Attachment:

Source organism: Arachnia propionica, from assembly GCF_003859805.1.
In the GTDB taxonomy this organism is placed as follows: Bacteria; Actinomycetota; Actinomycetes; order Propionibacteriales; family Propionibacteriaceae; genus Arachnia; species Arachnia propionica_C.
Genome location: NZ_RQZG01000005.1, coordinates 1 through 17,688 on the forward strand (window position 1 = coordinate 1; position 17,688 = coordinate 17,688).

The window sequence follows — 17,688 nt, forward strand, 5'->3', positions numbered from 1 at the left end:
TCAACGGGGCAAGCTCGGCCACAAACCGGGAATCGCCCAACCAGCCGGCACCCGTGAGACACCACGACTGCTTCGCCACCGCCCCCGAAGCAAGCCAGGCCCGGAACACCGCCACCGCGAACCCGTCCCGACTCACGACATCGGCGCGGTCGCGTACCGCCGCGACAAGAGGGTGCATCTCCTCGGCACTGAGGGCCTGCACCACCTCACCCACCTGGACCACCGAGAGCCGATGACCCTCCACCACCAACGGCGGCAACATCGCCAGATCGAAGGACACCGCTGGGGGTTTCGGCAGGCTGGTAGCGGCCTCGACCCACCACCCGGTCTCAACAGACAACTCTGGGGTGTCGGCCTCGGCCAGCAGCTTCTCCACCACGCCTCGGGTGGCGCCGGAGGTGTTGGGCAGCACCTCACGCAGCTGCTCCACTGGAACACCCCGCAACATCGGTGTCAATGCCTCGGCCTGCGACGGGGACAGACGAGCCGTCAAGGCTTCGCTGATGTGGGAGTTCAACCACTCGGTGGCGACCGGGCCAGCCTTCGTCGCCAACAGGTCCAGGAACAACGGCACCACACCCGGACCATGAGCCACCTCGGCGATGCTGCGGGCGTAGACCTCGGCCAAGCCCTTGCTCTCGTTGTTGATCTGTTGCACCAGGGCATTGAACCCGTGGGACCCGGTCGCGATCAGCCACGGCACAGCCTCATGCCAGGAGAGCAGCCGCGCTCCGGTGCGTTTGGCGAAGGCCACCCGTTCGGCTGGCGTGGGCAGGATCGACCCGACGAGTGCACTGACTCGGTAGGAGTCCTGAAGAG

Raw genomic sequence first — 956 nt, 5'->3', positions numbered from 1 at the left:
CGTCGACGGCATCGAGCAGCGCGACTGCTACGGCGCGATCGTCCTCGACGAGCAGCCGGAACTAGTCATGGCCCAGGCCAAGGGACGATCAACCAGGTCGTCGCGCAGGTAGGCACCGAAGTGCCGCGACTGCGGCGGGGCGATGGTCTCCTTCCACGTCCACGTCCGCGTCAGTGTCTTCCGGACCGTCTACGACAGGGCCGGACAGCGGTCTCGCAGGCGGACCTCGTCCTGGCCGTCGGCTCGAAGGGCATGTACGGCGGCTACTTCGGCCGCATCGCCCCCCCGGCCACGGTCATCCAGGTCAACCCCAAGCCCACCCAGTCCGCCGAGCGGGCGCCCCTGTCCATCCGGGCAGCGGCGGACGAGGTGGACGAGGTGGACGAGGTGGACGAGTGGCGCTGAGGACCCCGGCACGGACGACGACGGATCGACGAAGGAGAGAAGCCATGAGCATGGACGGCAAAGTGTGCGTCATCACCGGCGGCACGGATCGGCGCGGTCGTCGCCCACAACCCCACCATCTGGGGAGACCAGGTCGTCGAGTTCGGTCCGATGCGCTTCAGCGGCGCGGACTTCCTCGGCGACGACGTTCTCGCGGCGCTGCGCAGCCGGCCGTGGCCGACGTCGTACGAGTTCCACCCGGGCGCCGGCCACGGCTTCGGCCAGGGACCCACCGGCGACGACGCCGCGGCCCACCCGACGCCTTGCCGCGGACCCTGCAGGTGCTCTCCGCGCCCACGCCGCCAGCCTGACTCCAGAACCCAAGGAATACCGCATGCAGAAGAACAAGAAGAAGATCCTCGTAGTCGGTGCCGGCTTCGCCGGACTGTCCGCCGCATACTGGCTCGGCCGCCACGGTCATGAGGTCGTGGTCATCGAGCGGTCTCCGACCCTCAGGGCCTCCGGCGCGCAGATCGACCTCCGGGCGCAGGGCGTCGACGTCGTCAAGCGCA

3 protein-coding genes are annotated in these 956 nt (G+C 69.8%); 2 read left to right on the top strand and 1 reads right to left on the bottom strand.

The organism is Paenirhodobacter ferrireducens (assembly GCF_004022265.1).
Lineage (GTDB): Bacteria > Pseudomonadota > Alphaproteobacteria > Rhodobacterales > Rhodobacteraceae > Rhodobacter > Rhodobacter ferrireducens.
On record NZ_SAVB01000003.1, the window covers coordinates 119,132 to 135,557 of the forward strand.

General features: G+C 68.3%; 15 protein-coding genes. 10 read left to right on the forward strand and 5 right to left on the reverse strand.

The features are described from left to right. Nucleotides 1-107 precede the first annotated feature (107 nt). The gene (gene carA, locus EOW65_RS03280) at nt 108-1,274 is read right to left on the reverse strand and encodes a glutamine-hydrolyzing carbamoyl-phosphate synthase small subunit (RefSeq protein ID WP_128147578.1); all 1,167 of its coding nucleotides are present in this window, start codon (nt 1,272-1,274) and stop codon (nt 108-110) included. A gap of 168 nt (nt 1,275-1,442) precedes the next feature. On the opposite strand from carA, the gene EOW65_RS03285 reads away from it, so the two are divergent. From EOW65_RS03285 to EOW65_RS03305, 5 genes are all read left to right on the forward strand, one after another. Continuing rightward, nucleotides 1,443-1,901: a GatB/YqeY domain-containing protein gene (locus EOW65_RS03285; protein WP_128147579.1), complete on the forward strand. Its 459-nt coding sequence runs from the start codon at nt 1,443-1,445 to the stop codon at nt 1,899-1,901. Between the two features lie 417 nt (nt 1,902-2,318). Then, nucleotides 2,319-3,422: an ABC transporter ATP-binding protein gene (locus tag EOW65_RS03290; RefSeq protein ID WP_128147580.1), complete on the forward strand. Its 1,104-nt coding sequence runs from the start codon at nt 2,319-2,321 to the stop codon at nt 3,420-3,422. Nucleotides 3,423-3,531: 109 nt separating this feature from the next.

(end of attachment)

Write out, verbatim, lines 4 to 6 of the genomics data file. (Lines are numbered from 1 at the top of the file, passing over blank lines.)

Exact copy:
The window sequence follows — 17,688 nt, forward strand, 5'->3', positions numbered from 1 at the left end:
TCAACGGGGCAAGCTCGGCCACAAACCGGGAATCGCCCAACCAGCCGGCACCCGTGAGACACCACGACTGCTTCGCCACCGCCCCCGAAGCAAGCCAGGCCCGGAACACCGCCACCGCGAACCCGTCCCGACTCACGACATCGGCGCGGTCGCGTACCGCCGCGACAAGAGGGTGCATCTCCTCGGCACTGAGGGCCTGCACCACCTCACCCACCTGGACCACCGAGAGCCGATGACCCTCCACCACCAACGGCGGCAACATCGCCAGATCGAAGGACACCGCTGGGGGTTTCGGCAGGCTGGTAGCGGCCTCGACCCACCACCCGGTCTCAACAGACAACTCTGGGGTGTCGGCCTCGGCCAGCAGCTTCTCCACCACGCCTCGGGTGGCGCCGGAGGTGTTGGGCAGCACCTCACGCAGCTGCTCCACTGGAACACCCCGCAACATCGGTGTCAATGCCTCGGCCTGCGACGGGGACAGACGAGCCGTCAAGGCTTCGCTGATGTGGGAGTTCAACCACTCGGTGGCGACCGGGCCAGCCTTCGTCGCCAACAGGTCCAGGAACAACGGCACCACACCCGGACCATGAGCCACCTCGGCGATGCTGCGGGCGTAGACCTCGGCCAAGCCCTTGCTCTCGTTGTTGATCTGTTGCACCAGGGCATTGAACCCGTGGGACCCGGTCGCGATCAGCCACGGCACAGCCTCATGCCAGGAGAGCAGCCGCGCTCCGGTGCGTTTGGCGAAGGCCACCCGTTCGGCTGGCGTGGGCAGGATCGACCCGACGAGTGCACTGACTCGGTAGGAGTCCTGAAGAG

Raw genomic sequence first — 956 nt, 5'->3', positions numbered from 1 at the left: